Hi-res 7 day Trend (5/16): A thing string of cooling waters were from the Galapagos to 105W. Warming was building from Ecuador to 85W.
Hi-res Overview: (5/16) Persistent cool waters cover a large area from Ecuador to 160E on the equator and from South America down at 20S. Warmer than normal waters were aligned from 1N and above over the entire North Pacific. La Nina remains in control over the East Equatorial Pacific.
Nino1.2 Daily CDAS Index Temps: (5/17) Today's temps were rising at -1.727 previously down to -2.057 on 4/23 and had been near there since 4/19. Prior to that they were fading after peaking at +0.760 on 3/18. Temps had been moving upwards since 2/20, and beat a previous high of -0.650 degs on 1/9 and that after being down at -1.871 on 1/3 and -1.954 on 12/18, the lowest this year so far. Previously temps dropped on 11/24 at -1.700, the lowest in months after previously toggling steady at about -0.6 degs from mid Aug to Oct 6, then falling from there. Last year temps bottomed out at -2.138 on 8/13/20. The longterm trend has been steadily downward.
Nino 3.4 Daily CDAS Index Temps: (5/17) Today's temps were steady ay -0.929 and have been there since 5/2 and that after rising to a peak at -0.704 on 3/27 and had been on a gentle rising trend since falling to -1.012 on 3/8. Previously temp were rising slightly to -0.505 on 2/2 and that after reaching a peak low of -1.096 on 1/3 beating the previous low of -1.080 on 11/2, the lowest in a year. Prior to that temps had been in a freefall starting from the -0.175 range in early Sept. Before that temps peaked up at 7/1 +0.332, the highest in a year. Temps previously had been steady near -0.222 since early March. Temps bottomed out at -1.654 on 11/3/2020.
CFSV2 Forecast for Nino3.4 Sea Surface Temp (SST) Anomalies & Current SST Anomalies
SST Anomaly Projections
CFSv2 Uncorrected Data
Previous - Temps rose in early Nov 2020 after bottoming out at -1.25 degs, up to -0.01 degs in mid-June 2021 then fading to -1.05 degs in mid-Nov then rebuilding to -0.7 in mid Feb 2022 then fading to -1.1 degs in May.
Forecast (5/17) - Temps are to steadily rise moving forward to about -0.45 degs in July falling to -0.90 into Nov, then rising to the La Nina threshold in Jan at -0.5 degrees and then -0.25 degs in Feb. This model suggests we are at going to slowly transition towards ENSO neutral in the coming Winter. The PDF Corrected forecast suggests temps rising to -0.35 degs in July then slowly falling to -0.70 degs in Nov, then rising to -0.50 degs in Jan and to -0.25 degs in Feb. This is starting to come in line with the IRI forecast (see IRI Consensus forecast below).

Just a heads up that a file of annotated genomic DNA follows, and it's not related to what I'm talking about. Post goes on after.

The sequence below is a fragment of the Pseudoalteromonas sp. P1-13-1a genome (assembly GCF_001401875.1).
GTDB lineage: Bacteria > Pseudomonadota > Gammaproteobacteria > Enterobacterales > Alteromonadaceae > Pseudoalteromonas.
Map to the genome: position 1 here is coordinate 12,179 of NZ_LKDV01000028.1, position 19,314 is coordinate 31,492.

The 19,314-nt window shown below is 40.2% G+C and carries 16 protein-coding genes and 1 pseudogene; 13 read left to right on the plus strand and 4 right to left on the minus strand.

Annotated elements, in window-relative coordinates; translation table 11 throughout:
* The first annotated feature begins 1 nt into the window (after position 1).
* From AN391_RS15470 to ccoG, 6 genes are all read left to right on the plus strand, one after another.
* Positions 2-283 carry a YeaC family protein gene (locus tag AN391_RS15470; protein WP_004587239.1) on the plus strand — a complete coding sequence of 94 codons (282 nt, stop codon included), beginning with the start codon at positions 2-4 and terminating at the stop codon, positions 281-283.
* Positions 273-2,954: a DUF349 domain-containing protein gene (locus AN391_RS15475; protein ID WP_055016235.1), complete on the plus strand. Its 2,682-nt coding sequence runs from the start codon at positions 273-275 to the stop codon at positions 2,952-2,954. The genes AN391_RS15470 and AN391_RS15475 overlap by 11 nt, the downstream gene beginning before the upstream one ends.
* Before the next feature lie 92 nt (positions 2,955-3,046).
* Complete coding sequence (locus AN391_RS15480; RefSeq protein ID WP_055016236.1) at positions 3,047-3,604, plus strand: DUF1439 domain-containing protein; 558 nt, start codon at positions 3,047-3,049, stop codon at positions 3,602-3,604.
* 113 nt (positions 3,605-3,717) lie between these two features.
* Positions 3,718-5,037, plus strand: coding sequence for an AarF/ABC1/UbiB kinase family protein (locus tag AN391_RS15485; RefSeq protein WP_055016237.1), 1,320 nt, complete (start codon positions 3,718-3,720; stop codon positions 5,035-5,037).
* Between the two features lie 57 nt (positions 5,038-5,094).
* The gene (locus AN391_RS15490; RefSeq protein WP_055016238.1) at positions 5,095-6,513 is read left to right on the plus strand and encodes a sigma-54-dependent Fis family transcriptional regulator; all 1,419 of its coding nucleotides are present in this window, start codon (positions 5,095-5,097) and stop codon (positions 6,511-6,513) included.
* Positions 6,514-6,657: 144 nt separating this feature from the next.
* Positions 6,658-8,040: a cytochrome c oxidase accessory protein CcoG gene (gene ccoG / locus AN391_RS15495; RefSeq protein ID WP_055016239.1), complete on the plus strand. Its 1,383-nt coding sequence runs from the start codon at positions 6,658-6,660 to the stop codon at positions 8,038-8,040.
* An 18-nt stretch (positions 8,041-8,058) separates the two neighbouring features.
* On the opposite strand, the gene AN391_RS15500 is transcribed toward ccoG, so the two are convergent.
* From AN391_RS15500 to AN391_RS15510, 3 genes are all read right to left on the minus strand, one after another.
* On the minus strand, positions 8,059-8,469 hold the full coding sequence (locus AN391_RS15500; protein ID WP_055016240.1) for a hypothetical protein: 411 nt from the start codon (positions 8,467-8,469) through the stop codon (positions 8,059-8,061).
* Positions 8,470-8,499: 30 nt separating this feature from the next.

IRI Consensus Plume: The April 18, 2022 Plume depicts temps are -0.705 degs today and have bottomed out. They are to warm to -0.601 degs in May (previously -0.315 degrees last month), then rising to -0.449 in July (previously -0.287 degs) and hovering there through November then rising to -0.351 degs (previously 0.0 degs) after that. This model now suggest a continuation of weak La Nina conditions through the Fall.
See chart here - link.
Atmospheric Coupling (Indicating the presence of El Nino in the atmosphere driven by the ocean):
Southern Oscillation Index (SOI) (negative is good, positive bad - this is a lagging indicator):
Today (5/17) the daily index was positive at +24.45 degs today and up to +40.77 on 5/10 previously peaking at +31.44 on 4/27, +31.80 on 4/6, +27.33 on 1/31/22 and +46.71 on 12/26. The trend of late has been solidly positive. Previous other notable peaks were +30.98 on 11/26, +36.90 on 9/28, +27.75 on 9/13 and +37.86 on 7/15.
The 30 day average was falling some to 19.99 today after rising to +20.34 (5/12) the highest in a year and beating last years high of +19.51 on 1/14.
The 90 day average was rising some at +15.51 today the highest in a year. It previously peaked on 9/21 at +9.80 after falling to it's lowest point in a year on 6/9 at +1.06. The 90 day average peaked at +15.75 on 2/23/21 (clearly indicative of La Nina then). This index is a lagging indicator but suggest La Nina is returning.
Pacific Decadal Oscillation
The PDO theoretically turned from a 16 year negative run (Jan 98-Feb 2014) in early 2014 and was positive till Dec 2019, but has been negative ever since, driven by recent La Nina conditions. In May-July 2021 it was the most negative its been in the -1.80 to -2.04 range since Sept 2012 (-2.99) and then fell to -3.16 in Oct 2021 (the lowest since July 1933) then settled at -2.72 in Nov and Dec 2021. Looking at the long term record, it seems likely we are still in the Cool Phase of the PDO (La Nina 'like') with no signs of moving to the positive/warm phase (El Nino 'like').
See imagery in the ENSO Powertool
Stormsurf Video Surf Forecast for this week. See it Here
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NBC News - Climate Change and Surfing: https://www.nbcnews.com/mach/science/climate-change-good-surfing-other-sports-not-so-much-ncna1017131
Mavericks & Stormsurf on HBO Sports with Bryant Gumbel https://www.youtube.com/watch?v=luQSYf5sKjQ
Pieces Featuring Stormsurf:
Time Zone Converter By popular demand we've built and easy to use time convert that transposes GMT time to whatever time zone you are located. It's ion left hand column on every page on the site near the link to the swell calculator.
Surf Height-Swell Height Correlation Table